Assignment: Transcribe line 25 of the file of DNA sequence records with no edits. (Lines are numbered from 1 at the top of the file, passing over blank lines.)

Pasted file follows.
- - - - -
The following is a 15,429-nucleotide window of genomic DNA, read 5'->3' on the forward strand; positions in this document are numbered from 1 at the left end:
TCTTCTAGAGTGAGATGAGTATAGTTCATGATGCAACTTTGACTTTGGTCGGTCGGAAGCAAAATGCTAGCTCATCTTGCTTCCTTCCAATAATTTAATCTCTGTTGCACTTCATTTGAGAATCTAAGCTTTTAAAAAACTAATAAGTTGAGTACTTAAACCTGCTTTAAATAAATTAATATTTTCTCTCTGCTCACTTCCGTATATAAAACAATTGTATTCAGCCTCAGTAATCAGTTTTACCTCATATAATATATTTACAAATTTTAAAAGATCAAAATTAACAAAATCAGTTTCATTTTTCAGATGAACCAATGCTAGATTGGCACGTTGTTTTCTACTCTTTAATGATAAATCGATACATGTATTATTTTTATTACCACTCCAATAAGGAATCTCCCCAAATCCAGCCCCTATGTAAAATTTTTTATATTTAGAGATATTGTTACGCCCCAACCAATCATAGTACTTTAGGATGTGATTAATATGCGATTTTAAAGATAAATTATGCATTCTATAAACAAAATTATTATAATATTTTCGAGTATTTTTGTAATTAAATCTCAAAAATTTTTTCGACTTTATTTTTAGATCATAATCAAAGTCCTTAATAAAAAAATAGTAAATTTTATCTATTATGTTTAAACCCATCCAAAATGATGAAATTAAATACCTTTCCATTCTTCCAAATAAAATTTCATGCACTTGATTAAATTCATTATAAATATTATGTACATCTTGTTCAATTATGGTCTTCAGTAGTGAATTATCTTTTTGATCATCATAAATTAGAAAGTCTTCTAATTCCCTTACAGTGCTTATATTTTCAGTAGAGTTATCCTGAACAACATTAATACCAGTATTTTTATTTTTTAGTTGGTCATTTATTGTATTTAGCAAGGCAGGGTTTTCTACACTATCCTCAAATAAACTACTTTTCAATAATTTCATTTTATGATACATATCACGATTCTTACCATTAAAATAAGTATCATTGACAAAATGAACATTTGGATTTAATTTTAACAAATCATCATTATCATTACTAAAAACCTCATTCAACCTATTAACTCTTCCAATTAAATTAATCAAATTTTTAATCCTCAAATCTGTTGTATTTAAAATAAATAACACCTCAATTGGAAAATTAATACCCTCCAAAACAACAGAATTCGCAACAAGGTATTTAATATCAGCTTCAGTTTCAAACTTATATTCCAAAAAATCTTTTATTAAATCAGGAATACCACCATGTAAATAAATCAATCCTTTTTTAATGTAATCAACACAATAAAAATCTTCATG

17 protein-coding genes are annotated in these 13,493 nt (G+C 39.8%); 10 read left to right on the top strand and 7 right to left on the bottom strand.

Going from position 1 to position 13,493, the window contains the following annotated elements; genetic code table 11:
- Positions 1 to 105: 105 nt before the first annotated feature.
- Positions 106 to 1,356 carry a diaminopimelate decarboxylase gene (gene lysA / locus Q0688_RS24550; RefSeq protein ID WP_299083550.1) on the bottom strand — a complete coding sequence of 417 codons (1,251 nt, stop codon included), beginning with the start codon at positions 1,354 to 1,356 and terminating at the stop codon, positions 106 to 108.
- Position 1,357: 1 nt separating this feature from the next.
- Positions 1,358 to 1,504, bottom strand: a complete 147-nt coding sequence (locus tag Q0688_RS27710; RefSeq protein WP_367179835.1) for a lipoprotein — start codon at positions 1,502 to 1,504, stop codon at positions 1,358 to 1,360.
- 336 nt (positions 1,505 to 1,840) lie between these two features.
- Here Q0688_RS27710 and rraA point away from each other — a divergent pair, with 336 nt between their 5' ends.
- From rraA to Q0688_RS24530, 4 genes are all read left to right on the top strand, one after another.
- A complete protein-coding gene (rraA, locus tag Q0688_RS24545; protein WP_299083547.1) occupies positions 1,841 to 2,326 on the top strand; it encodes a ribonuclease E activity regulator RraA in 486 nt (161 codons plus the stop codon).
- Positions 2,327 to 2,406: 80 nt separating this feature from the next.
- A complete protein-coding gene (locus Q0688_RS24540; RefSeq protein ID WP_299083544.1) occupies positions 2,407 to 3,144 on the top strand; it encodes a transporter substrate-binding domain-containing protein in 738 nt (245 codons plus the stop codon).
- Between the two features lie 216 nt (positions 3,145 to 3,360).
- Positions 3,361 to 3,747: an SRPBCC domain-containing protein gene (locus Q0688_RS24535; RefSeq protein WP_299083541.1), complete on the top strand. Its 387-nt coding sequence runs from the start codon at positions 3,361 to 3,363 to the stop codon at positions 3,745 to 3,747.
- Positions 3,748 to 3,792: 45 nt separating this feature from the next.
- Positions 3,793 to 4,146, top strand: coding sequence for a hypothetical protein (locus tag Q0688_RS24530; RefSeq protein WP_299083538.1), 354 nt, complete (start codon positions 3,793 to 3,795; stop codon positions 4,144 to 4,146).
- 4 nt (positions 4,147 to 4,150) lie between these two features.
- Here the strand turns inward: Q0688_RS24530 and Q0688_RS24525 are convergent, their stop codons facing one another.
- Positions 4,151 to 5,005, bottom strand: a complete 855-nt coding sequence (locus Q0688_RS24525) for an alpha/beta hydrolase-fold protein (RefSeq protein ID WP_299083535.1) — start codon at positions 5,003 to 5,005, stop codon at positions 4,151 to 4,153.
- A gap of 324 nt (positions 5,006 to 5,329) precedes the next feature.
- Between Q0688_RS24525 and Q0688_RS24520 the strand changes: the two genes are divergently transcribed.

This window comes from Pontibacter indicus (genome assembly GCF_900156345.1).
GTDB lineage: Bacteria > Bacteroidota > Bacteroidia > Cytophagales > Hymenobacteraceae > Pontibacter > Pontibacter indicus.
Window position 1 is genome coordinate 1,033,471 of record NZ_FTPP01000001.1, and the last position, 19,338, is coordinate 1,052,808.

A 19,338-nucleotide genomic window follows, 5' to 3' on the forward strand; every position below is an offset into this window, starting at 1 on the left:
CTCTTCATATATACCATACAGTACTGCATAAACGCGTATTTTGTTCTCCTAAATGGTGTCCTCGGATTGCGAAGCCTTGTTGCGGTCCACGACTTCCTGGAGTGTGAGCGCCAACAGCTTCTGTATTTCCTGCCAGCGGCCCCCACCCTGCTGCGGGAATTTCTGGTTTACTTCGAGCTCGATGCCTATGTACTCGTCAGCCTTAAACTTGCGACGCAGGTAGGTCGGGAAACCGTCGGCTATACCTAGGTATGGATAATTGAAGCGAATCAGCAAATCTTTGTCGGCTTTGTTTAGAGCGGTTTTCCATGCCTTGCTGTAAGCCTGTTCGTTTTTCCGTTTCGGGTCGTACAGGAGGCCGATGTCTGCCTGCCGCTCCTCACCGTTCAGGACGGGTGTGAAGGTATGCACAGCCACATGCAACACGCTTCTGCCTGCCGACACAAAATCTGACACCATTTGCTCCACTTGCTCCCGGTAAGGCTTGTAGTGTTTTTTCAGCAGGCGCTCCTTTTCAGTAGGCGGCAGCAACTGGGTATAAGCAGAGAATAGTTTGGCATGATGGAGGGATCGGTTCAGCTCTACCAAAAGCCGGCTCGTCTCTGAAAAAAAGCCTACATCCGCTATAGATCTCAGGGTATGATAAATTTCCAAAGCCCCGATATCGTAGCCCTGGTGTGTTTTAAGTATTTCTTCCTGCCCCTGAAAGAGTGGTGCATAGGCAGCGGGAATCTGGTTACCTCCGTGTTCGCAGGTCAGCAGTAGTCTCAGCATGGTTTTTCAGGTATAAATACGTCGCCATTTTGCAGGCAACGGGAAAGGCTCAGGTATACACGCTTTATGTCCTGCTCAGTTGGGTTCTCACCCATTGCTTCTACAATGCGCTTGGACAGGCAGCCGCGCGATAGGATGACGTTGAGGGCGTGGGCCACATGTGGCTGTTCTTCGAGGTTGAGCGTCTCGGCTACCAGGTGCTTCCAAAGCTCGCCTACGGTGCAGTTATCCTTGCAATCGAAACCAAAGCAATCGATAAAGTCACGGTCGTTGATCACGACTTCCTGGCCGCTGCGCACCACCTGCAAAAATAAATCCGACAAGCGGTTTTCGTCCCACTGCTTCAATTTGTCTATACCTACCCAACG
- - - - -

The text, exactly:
GTDB lineage: Bacteria > Bacteroidota > Bacteroidia > Cytophagales > Hymenobacteraceae > Pontibacter > Pontibacter indicus.